In March, Neil Young launched Fireside Sessions, a live-streamed series from his home in the Rockies, where he lives with wife Daryl Hannah, who filmed the videos. During the first session, a six-set acoustic set, Young performed his song “Little Wing” solo for the first time.
While the track was on Young’s 1980 album Hawks & Doves, it was first recorded in 1975 and slated to drop on Homegrown that same year — but Young canceled the release. For the past four and a half decades, Homegrown sat shelved, achieving legendary status among Young fans along the way. Young says the album is the unheard bridge between Harvest and Comes a Time.
He finally decided to release Homegrown, which was recorded between 1974 and ’75 in studios in California, Nashville and London, on Friday, June 19, on his longtime label, Reprise.
"I apologize,” Young wrote in a letter kept by the Neil Young Archives. "This album Homegrown should have been there for you a couple of years after Harvest. It's the sad side of a love affair. The damage done. The heartache. I just couldn't listen to it. I wanted to move on. So, I kept it to myself, hidden away in the vault, on the shelf, in the back of my mind...but I should have shared it. It's actually beautiful. That's why I made it in the first place. Sometimes life hurts. You know what I mean. Anyway, it's coming your way in 2020, the first release from our archive in the new decade."
Young's right. Homegrown is a beautiful album. Many of the songs are relaxed, deliberate, and have the intimate feel of his recent Fireside Sessions, even though he’s got a band of friends backing him up (steel guitarist Ben Keith, bassist Tim Drummond and pianist Stan Szelest) as well as the Band’s Levon Helm, who plays on Homegrown’s first two songs, “Separate Ways” and “Try’” — the latter one of two tracks with gorgeous harmonies from Emmylou Harris.
The Band’s Robbie Robertson plays guitar on “White Line,” a song Young would later redo, giving the original acoustic ballad from Homegrown a ramped-up, distorted-guitar Crazy Horse treatment on 1990's Ragged Glory.
While Young recorded last year’s Crazy Horse album Colorado in Telluride with guitarist Nils Lofgren, much of Homegrown’s focus is on Young’s vocals and acoustic guitar, and much warmer than the rowdy work he’s done with Crazy Horse, save for “Vacancy” and the title cut, which Young would remake in a much grittier fashion on 1977’s American Stars ’n Bars.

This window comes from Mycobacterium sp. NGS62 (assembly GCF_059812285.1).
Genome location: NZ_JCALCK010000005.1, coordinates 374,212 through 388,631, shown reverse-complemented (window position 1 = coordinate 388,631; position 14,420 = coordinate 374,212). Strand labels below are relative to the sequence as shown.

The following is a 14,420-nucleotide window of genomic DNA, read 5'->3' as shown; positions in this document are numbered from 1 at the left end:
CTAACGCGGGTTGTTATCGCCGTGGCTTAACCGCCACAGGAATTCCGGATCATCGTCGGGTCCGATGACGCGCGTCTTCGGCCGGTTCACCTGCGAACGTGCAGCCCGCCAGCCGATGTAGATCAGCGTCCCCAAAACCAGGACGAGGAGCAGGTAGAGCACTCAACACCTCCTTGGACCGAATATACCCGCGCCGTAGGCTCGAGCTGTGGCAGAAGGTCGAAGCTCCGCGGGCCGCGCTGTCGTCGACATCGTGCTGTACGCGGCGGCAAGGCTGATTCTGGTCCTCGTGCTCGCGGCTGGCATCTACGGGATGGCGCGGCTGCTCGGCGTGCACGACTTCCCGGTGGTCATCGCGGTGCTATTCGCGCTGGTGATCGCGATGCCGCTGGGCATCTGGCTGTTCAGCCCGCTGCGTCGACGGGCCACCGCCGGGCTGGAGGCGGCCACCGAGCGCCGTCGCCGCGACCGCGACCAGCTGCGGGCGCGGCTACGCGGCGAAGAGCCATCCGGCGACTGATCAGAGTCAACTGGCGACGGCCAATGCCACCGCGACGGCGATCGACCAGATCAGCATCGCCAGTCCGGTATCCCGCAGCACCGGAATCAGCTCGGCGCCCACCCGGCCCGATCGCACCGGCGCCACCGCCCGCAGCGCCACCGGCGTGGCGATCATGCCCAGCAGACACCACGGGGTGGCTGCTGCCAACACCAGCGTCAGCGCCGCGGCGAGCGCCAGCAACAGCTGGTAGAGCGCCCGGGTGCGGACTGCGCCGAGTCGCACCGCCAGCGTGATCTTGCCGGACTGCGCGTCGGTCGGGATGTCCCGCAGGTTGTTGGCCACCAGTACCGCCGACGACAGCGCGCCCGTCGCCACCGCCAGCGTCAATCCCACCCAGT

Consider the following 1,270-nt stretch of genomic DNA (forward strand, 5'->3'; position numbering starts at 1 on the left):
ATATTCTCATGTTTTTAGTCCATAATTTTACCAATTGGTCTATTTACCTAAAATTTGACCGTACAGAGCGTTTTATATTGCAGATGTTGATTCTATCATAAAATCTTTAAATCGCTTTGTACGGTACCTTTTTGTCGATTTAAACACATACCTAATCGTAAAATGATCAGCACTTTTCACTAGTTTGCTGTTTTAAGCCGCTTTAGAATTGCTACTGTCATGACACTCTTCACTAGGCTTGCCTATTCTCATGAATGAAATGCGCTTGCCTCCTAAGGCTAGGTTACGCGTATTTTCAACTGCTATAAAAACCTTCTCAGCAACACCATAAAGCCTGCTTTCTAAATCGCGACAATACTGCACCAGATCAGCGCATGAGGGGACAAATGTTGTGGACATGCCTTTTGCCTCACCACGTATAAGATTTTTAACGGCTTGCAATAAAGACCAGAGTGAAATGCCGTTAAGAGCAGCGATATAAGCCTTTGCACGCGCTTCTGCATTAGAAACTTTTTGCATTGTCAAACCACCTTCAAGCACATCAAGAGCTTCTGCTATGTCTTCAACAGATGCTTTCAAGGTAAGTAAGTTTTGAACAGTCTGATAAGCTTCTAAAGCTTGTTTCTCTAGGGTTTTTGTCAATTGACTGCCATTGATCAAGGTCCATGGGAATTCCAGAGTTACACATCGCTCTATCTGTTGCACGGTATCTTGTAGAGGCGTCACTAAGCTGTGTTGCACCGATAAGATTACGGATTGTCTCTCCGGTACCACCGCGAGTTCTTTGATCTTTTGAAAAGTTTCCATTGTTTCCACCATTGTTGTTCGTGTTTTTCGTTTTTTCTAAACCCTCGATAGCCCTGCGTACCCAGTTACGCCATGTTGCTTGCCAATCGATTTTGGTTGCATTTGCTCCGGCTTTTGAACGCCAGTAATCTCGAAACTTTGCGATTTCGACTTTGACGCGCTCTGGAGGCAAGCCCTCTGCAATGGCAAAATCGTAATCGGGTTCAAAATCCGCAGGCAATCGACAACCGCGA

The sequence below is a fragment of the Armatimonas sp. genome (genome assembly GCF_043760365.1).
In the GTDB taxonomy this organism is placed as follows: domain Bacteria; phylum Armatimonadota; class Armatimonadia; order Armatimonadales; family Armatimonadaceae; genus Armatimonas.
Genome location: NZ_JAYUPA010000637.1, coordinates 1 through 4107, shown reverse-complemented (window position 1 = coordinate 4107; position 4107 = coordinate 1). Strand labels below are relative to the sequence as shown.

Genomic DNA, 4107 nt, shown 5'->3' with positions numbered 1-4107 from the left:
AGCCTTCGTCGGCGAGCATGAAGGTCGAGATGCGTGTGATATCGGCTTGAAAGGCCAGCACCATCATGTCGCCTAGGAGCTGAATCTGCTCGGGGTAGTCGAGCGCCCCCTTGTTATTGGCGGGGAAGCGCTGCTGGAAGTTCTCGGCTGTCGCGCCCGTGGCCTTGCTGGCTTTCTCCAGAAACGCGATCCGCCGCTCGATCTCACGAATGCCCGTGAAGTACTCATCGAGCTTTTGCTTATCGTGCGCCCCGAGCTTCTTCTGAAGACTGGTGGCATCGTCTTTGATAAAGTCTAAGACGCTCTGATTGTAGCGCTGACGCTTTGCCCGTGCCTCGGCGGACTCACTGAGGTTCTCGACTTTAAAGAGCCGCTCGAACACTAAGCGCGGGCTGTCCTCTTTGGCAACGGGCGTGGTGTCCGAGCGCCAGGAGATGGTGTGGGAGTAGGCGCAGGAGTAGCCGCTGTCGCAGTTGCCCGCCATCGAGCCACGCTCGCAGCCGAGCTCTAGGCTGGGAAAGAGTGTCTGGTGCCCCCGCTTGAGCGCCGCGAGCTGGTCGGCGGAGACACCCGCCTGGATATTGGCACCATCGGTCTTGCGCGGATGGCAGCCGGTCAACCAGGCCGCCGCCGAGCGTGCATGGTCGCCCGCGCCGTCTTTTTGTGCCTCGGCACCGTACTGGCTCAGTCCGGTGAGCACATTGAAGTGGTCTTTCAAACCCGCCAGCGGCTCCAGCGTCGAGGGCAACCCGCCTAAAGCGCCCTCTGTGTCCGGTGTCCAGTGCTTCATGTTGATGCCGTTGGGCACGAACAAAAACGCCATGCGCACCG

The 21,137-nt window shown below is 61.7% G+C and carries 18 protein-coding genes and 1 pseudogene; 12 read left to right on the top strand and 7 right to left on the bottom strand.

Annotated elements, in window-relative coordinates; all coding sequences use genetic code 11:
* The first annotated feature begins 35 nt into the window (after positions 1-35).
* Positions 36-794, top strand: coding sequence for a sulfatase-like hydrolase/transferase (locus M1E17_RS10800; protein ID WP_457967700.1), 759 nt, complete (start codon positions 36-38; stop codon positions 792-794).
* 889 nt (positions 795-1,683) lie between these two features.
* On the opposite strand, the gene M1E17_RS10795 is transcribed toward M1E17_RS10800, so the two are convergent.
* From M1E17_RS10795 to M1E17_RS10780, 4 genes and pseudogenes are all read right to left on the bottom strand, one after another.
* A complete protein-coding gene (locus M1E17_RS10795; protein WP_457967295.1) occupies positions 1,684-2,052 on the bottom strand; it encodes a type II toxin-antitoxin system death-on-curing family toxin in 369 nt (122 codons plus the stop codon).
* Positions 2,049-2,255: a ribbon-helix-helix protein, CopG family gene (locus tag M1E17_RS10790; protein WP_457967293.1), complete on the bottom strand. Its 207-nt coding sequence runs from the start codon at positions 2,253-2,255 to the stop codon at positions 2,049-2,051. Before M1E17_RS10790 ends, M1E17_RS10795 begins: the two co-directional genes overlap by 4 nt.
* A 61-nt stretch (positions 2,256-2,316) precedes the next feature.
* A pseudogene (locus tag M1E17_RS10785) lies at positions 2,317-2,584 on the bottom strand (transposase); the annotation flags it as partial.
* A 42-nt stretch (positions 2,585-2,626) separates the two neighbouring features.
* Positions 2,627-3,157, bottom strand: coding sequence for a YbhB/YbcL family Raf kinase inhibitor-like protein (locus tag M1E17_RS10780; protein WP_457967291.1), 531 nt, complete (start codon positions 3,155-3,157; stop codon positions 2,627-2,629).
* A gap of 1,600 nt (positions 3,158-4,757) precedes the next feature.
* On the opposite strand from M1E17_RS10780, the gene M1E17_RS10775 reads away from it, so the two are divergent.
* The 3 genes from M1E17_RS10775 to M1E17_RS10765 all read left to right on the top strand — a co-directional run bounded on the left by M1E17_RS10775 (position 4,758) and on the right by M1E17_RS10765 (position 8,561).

While “White Line,” “Little Wing” and the title song would have different lives after they were initially recorded for Homegrown, other songs were re-recorded as well, like "Love Is a Rose,” which later appeared on Decade, and "Star of Bethlehem,” which would end up on American Stars ’n Bars.
Nearly half of the dozen songs on Homegrown haven’t been released until now, including “Florida,” an avant-garde spoken word/narration song where Young and Keith play wine glasses and piano strings. In some ways, the song feels like a bizarre detour from the other tracks on the album, but it also gives insight into the experiments Young would try in the studio.
As Young puts it, Homegrown is “the one that got away.” Now that it’s finally been released after four and a half decades, the album serves as a splendid time capsule that was well worth the wait.
Keep Westword Free... Since we started Westword, it has been defined as the free, independent voice of Denver, and we would like to keep it that way. Offering our readers free access to incisive coverage of local news, food and culture. Producing stories on everything from political scandals to the hottest new bands, with gutsy reporting, stylish writing, and staffers who've won everything from the Society of Professional Journalists' Sigma Delta Chi feature-writing award to the Casey Medal for Meritorious Journalism. But with local journalism's existence under siege and advertising revenue setbacks having a larger impact, it is important now more than ever for us to rally support behind funding our local journalism. You can help by participating in our "I Support" membership program, allowing us to keep covering Denver with no paywalls.